The hedge fund industry is riding the wave of global financial services growth. Investors are growin...
The hedge fund industry is riding the wave of global financial services growth. Investors are growing in sophistication alongside the markets they invest in and they are looking at alternative strategies they would not have considered five years ago.
Fund managers are catering for this new-found confidence by launching alternative products in a number of jurisdictions. By breaking free from traditional investment strategies, they have given themselves a great deal of freedom. But while they step into the limelight of current interest in alternative funds, it is the fund administrator that must cope with ensuring these complex funds run smoothly in terms of fund valuation and accounting through to assisting with fund structure and choice of domicile.
The complexity of administering such funds requires a more specialised approach by fund administrators, a broad sample of which are featured in our survey . It is the specialist nature of this type of fund administration that is causing the biggest challenge, according to some commentators.
Ronan Daly, managing director of Hemisphere Management, believes that capacity is now a major challenge for the hedge fund industry. He says: "More products are being launched and administrators are going to struggle to find the staff to service them. Hedge funds cannot, or should not, be commoditised. They cannot be administered simply by spending on systems and having a call centre type of servicing centre. So pressure is being applied to find good, qualified accountants and administrators. There are only a finite number of such people and this issue dwarfs all others in the industry."
This is especially the case as the technology used to provide low cost and flexible information provision becomes increasingly esoteric and IT competence becomes a prerequisite. According to Dermot Butler, chairman of Custom House in Dublin, the availability of and the ability to keep qualified staff is shrinking rapidly.
"Price does not seem to be the key. There appears to have been a culture change over the past several years. A career path is no longer deemed as attractive as the development of a varied CV," he says.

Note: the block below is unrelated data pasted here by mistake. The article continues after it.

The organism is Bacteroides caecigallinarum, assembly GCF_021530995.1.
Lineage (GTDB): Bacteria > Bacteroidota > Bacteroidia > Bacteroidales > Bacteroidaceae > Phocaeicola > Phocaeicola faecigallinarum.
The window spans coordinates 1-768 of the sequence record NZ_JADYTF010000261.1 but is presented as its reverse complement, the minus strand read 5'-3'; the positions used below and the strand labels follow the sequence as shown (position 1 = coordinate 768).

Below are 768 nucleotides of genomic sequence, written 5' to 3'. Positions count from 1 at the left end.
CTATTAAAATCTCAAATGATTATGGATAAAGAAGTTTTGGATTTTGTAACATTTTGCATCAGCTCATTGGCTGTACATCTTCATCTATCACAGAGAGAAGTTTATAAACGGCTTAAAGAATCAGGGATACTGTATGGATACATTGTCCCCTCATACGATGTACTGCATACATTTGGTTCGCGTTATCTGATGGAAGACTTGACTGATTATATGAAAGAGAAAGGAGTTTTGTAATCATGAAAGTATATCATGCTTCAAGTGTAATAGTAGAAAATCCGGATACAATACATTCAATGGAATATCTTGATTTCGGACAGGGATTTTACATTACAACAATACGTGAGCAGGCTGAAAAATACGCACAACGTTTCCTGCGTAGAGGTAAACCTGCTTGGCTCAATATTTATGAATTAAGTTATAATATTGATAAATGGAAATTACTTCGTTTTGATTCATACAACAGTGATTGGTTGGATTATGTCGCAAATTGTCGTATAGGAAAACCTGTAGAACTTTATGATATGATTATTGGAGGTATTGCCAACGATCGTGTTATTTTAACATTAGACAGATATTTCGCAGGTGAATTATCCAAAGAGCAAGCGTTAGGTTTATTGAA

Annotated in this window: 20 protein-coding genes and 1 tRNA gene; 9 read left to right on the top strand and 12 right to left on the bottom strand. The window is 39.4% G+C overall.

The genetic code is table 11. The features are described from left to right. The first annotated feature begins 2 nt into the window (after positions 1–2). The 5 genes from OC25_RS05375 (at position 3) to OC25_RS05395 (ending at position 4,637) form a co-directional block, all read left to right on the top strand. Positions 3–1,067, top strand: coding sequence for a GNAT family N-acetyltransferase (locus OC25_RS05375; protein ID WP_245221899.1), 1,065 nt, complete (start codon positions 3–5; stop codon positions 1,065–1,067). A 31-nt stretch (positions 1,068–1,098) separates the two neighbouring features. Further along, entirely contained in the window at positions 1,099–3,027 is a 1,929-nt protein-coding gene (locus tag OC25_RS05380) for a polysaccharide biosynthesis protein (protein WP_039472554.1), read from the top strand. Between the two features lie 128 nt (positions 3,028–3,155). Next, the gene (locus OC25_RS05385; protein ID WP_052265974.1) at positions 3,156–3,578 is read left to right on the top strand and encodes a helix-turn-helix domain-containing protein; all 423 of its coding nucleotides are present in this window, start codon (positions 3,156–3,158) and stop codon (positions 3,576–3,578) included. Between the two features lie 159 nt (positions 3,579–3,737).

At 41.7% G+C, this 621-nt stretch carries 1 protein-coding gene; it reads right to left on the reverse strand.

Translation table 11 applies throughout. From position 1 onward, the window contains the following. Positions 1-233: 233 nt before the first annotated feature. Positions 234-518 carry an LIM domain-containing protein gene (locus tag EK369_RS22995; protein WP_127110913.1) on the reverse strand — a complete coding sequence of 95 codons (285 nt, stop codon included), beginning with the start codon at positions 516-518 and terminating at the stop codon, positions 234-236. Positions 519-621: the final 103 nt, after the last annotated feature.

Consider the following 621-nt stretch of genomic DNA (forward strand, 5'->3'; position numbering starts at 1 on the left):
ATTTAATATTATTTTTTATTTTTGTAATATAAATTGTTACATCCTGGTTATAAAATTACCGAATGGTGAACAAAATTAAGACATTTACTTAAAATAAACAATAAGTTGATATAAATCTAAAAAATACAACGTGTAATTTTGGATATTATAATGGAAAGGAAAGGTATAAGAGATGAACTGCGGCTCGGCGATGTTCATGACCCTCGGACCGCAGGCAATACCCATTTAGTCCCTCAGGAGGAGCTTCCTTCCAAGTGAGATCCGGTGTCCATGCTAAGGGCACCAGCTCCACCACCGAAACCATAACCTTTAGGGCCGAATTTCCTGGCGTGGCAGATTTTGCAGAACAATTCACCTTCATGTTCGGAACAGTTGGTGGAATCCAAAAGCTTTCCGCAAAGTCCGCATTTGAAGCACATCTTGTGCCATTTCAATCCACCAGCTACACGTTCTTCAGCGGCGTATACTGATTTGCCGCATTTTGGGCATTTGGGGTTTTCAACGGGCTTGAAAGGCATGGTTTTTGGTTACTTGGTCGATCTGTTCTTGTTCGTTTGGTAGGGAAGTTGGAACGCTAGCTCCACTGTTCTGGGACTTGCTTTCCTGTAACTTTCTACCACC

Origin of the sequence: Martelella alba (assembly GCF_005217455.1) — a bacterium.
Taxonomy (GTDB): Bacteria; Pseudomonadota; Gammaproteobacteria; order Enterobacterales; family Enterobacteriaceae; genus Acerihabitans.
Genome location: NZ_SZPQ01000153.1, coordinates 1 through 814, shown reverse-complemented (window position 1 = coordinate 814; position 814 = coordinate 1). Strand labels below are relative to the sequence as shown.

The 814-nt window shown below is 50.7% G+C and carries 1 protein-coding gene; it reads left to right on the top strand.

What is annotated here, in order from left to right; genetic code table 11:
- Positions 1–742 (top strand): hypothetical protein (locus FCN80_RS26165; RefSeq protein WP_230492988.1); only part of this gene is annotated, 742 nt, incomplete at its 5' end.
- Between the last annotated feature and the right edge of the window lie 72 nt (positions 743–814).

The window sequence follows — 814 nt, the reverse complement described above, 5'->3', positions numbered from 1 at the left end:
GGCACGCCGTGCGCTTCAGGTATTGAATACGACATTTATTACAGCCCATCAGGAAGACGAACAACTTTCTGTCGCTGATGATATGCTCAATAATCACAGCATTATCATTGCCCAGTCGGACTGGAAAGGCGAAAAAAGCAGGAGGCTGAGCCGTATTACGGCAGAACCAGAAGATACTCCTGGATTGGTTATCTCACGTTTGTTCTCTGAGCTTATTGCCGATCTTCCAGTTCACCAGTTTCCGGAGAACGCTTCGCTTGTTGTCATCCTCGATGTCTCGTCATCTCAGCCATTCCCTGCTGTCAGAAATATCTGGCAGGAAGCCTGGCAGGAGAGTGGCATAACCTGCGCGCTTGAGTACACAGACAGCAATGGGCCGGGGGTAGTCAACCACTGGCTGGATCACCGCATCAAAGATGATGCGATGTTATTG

David Bailey, European product developer for the Bank of Bermuda, agrees that the quality of staff needs to be higher for hedge funds. He says: "Some of the most complex and creative investment strategies are seen in these vehicles and it is important that experienced staff are involved. Finding the right staff in such a competitive market can be difficult."
Meanwhile, the breadth of services provided by administrators is increasing. Performance measurement, traditionally a fund manager activity, is an instance in point. As information systems become more integrated and modernised, it would be an obvious and low-cost addition to the stable of administration services.
As part of the drive to add value, companies have been considering introducing risk analysis as part of the services on offer. But there are some critics of this that argue it is part of the fund manager's responsibility and, although there is no reason not to outsource it, it should remain independent from the administrator's role.
As pressure mounts to conform to global standards in the financial services industry, hedge funds find themselves in an awkward situation because hedge funds tend to be non-standard. As soon as a manager launches a hedge fund, a huge variety of possible strategies presents itself. For example, property investment is entirely different from merger arbitrage and one specific, strictly defined template for an offering document could not cover both. Streamlining between hedge funds can therefore only occur in the most general way.
Custom House has suggested a few areas in which standardisation would be possible. These include advocating a clear valuation policy. Butler says: "If you have a long/ short equity fund, you can take the valuations off Reuters or Bloomberg. There is no problem, but in the case of private equity or some special swaps and for some forms of guaranteed product, how do you calculate the valuation?"
He suggests a consensus between actuaries, alongside a third party (to maintain objectivity) and this would be made explicit in the offering document. He embraces the 'separation of powers' philosophy and thinks administrators should get all the information required for fund valuation directly from stockbrokers and banks and not from the investment managers themselves.
Two global vehicles
'Further plug advice gap'
Must appoint separate CEOs and boards
Advisers do come out well
Will report to Mark Till